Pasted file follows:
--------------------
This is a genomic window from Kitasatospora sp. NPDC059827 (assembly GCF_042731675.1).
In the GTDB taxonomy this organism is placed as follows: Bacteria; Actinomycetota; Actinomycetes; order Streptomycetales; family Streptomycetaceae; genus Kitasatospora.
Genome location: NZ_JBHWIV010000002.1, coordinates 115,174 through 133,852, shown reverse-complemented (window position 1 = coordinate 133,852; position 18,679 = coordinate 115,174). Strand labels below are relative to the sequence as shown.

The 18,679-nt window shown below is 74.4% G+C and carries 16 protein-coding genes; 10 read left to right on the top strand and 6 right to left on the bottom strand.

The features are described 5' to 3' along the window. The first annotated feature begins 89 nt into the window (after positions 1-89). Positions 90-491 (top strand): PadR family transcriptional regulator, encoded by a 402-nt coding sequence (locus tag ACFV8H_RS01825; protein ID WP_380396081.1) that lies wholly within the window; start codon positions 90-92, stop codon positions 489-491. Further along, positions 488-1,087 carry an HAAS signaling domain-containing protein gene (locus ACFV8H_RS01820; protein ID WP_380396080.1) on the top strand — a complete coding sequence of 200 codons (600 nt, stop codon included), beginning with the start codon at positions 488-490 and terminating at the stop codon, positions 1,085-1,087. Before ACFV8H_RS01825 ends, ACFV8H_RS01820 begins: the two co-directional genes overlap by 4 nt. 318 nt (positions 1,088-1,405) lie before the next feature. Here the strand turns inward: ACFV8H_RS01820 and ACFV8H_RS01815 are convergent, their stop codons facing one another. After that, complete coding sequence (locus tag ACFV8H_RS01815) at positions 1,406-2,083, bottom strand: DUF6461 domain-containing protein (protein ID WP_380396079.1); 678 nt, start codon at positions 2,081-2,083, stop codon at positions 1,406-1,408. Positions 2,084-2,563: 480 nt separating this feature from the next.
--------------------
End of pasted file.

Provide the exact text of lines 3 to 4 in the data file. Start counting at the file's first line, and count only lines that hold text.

Genome location: NZ_JBHWIV010000002.1, coordinates 115,174 through 133,852, shown reverse-complemented (window position 1 = coordinate 133,852; position 18,679 = coordinate 115,174). Strand labels below are relative to the sequence as shown.

The 18,679-nt window shown below is 74.4% G+C and carries 16 protein-coding genes; 10 read left to right on the top strand and 6 right to left on the bottom strand.